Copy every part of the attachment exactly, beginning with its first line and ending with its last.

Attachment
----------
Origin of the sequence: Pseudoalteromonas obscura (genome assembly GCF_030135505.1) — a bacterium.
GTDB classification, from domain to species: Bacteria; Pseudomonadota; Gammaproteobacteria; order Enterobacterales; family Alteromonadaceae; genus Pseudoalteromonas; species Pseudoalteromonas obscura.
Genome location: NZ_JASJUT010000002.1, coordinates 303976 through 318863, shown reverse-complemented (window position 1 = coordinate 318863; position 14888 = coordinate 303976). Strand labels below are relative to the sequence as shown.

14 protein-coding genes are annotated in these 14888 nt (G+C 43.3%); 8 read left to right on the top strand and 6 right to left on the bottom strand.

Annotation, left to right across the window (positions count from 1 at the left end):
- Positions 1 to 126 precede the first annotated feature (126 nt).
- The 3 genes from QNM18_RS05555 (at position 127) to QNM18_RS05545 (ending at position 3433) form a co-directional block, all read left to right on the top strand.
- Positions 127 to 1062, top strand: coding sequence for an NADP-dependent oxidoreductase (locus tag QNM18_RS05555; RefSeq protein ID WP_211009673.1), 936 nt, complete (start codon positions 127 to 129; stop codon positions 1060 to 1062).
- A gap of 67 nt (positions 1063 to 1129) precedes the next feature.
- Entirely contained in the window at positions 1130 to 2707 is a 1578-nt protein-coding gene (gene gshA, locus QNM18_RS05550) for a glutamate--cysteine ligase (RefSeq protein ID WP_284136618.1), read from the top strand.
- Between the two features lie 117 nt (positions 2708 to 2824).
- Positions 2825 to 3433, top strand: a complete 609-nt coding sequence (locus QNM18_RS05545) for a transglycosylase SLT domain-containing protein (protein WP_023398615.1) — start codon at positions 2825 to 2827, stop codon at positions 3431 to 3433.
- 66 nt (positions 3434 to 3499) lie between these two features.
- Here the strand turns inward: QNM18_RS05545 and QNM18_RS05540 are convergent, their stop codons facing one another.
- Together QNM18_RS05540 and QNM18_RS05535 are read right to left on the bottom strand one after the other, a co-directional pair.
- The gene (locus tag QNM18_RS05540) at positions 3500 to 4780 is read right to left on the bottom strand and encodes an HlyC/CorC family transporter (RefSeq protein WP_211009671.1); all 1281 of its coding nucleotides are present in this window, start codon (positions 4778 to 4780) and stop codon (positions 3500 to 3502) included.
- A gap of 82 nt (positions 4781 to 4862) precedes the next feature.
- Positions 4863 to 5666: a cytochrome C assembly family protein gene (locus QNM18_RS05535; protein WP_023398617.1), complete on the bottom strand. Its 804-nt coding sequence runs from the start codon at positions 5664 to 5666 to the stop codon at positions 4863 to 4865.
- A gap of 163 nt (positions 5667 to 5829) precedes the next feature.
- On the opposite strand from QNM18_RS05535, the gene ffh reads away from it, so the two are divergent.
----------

Origin of the sequence: Pseudoalteromonas obscura (genome assembly GCF_030135505.1) — a bacterium.
GTDB classification, from domain to species: Bacteria; Pseudomonadota; Gammaproteobacteria; order Enterobacterales; family Alteromonadaceae; genus Pseudoalteromonas; species Pseudoalteromonas obscura.
Genome location: NZ_JASJUT010000002.1, coordinates 303976 through 318863, shown reverse-complemented (window position 1 = coordinate 318863; position 14888 = coordinate 303976). Strand labels below are relative to the sequence as shown.

14 protein-coding genes are annotated in these 14888 nt (G+C 43.3%); 8 read left to right on the top strand and 6 right to left on the bottom strand.

Annotation, left to right across the window (positions count from 1 at the left end):
- Positions 1 to 126 precede the first annotated feature (126 nt).
- The 3 genes from QNM18_RS05555 (at position 127) to QNM18_RS05545 (ending at position 3433) form a co-directional block, all read left to right on the top strand.
- Positions 127 to 1062, top strand: coding sequence for an NADP-dependent oxidoreductase (locus tag QNM18_RS05555; RefSeq protein ID WP_211009673.1), 936 nt, complete (start codon positions 127 to 129; stop codon positions 1060 to 1062).
- A gap of 67 nt (positions 1063 to 1129) precedes the next feature.
- Entirely contained in the window at positions 1130 to 2707 is a 1578-nt protein-coding gene (gene gshA, locus QNM18_RS05550) for a glutamate--cysteine ligase (RefSeq protein ID WP_284136618.1), read from the top strand.
- Between the two features lie 117 nt (positions 2708 to 2824).
- Positions 2825 to 3433, top strand: a complete 609-nt coding sequence (locus QNM18_RS05545) for a transglycosylase SLT domain-containing protein (protein WP_023398615.1) — start codon at positions 2825 to 2827, stop codon at positions 3431 to 3433.
- 66 nt (positions 3434 to 3499) lie between these two features.
- Here the strand turns inward: QNM18_RS05545 and QNM18_RS05540 are convergent, their stop codons facing one another.
- Together QNM18_RS05540 and QNM18_RS05535 are read right to left on the bottom strand one after the other, a co-directional pair.
- The gene (locus tag QNM18_RS05540) at positions 3500 to 4780 is read right to left on the bottom strand and encodes an HlyC/CorC family transporter (RefSeq protein WP_211009671.1); all 1281 of its coding nucleotides are present in this window, start codon (positions 4778 to 4780) and stop codon (positions 3500 to 3502) included.
- A gap of 82 nt (positions 4781 to 4862) precedes the next feature.
- Positions 4863 to 5666: a cytochrome C assembly family protein gene (locus QNM18_RS05535; protein WP_023398617.1), complete on the bottom strand. Its 804-nt coding sequence runs from the start codon at positions 5664 to 5666 to the stop codon at positions 4863 to 4865.
- A gap of 163 nt (positions 5667 to 5829) precedes the next feature.
- On the opposite strand from QNM18_RS05535, the gene ffh reads away from it, so the two are divergent.